We should remember that the validity of Law 12/2015 on the granting of Spanish nationality for Sephardim expired on October 1st, 2019. However, due to the complexity of some of the procedures imposed by this law on the applicants, such as taking knowledge tests of Spain’s socio-cultural reality or of the Spanish language, and given the delays in obtaining certain documents and certificates, such as the one from the Federation of Jewish Communities of Spain (FCJE) proving their Sephardic origin, the General Directorate of Registries and Notaries, (DGRN), issued a Circular on September 9th, 2019, clarifying some issues related to the deadlines for submitting the application for Spanish nationality by Sephardim with origins in Spain, and granting a one-year extension to those applicants who started their applications before October 1st, 2019 so that they could submit some documents later.
Recently, Royal Decree 463/2020 of March 14th, which declares the state of alert in Spain, once again suspends the extension of the deadlines fixed by Law 12/2015, providing that: "the terms and deadlines for the processing of procedures by public entities shall be suspended. The computation of the terms shall recommence at the time when such Royal Decree or, where appropriate, any extensions thereof become ineffective". It should be understood that such deadlines are suspended as from the state of alert’s declaration, and shall be resumed when the alert state, whether initial or extended, disappears for the remaining period of time and never starting from the beginning under any circumstances. In other words, the terms “are resumed” but not "reset".
Thus, several situations may take place:
1.- Those applications for nationality that have already been completed, that count with the pertinent certificate of notoriety and that have already been submitted to the DGRN and are pending resolution. In these cases, by application of RD 463/2020, the 12-month term established by the law for the resolution of nationality applications is suspended, and its computation shall recommence as from the end of the state of alert. This interruption of the deadlines also affects the period of 15 months that must elapse since the certificate has been sent to the DGRN in order to be able to file an administrative appeal requesting the Administration to expressly resolve the application.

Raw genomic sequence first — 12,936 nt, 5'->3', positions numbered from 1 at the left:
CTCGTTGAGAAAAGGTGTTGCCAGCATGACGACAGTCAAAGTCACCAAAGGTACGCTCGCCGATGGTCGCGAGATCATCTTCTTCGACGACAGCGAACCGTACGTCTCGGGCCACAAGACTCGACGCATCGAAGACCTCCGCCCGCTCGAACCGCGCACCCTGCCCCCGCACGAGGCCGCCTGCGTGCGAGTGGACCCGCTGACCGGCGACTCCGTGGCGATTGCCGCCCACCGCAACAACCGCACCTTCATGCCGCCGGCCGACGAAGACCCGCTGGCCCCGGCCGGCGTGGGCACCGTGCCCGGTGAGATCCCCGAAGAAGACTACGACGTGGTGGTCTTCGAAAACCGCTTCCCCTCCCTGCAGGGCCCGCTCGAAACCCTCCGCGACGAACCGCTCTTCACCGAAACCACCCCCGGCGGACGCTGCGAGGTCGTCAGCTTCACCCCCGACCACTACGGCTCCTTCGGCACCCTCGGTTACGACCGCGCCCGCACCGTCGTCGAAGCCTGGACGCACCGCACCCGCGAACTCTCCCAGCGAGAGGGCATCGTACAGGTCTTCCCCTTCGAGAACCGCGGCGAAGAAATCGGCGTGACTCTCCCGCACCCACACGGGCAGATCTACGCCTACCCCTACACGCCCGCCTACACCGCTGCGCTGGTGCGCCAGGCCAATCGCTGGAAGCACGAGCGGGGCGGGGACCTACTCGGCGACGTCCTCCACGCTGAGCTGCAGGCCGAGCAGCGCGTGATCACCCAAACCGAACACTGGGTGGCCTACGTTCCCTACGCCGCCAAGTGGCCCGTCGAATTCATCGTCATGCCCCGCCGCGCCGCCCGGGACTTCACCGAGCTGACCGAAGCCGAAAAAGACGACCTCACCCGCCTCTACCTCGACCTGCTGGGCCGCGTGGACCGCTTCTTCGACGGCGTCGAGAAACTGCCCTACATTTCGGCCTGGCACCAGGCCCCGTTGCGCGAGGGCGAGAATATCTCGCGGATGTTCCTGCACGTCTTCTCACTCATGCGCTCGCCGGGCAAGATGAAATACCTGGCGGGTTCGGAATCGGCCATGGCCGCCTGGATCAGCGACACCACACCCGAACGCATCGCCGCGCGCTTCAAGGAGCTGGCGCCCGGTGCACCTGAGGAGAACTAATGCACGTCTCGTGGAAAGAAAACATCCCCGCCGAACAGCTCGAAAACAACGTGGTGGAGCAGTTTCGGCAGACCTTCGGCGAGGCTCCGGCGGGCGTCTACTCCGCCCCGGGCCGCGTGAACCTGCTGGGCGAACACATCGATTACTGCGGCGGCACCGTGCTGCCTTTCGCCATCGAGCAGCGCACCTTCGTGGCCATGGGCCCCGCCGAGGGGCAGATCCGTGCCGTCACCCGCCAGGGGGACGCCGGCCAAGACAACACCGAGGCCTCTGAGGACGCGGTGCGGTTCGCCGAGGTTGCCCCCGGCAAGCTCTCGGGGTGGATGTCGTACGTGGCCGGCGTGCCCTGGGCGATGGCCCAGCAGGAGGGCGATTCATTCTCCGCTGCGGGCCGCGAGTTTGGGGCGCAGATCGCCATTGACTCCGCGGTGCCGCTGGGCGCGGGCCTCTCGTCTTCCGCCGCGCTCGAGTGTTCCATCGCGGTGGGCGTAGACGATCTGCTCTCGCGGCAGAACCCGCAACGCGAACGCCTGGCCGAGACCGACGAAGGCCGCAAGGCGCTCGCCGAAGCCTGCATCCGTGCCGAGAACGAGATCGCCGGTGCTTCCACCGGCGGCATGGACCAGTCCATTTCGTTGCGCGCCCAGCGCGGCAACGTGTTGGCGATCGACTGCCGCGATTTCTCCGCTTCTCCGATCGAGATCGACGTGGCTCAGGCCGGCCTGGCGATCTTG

2.- Those applications already filed which were pending the submission of one or more documents (CCSE/ DELE exams, certificate from the FCJE or any others) for justified reasons. Such applications are also affected by the suspension. The Circular from the General Directorate of Registries and Notaries fixed September 9th, 2020 as the deadline for the submission of the documents, which must be extended, at least, while the state of alert declared on March 14th is in force.
As for the CCSE or DELE exams, Instituto Cervantes has postponed all CCSE exams scheduled for March and April until May / June (however, such dates are overly optimistic since many offices will not be able to hold the exams on such dates either). As for the DELE exams scheduled for April and May, they have been cancelled until further notice. In both cases, as we are dealing with a suspension practiced by a Spanish public institution, the term must be deemed extended until new exams are called, although we believe that it will still be essential to justify your registration for these exams. Likewise, proof of having passed the tests must be provided within 3 months of the result being obtained.
With regard to the certificates of Sephardic origin issued by the FCJE, the latter maintains its activity these days according to what they have stated by means of a communication in their platform.
3.- Finally, we must contemplate the situation of those applications that were pending signature before a Notary Public in Spain. With regard to notarial activity, it should be noted that both notaries and registrars will not cease their activity due to the coronavirus crisis, although they will reduce the same to exceptional procedures. The General Council of Notaries points out that, since Notaries are public offices, "they cannot close". However, the general rule is not to appear in person, and to do so only for urgent actions, as well as those expressly determined by the Government.
Here, we can hardly believe that the granting of the Notary’s certificate in order to determine the Sephardic origin of the interested party, which is a face-to-face and strictly personal procedure, may be considered urgent in the current context; therefore, the criterion of the impossibility of signing due to force majeure, which prevents the normal functioning of the service, must be applied here. As in the previous two cases, once the provision of the notary services is resumed in a standardised manner, the computation of the terms, interrupted until then, shall continue.
Larrauri & Martí Abogados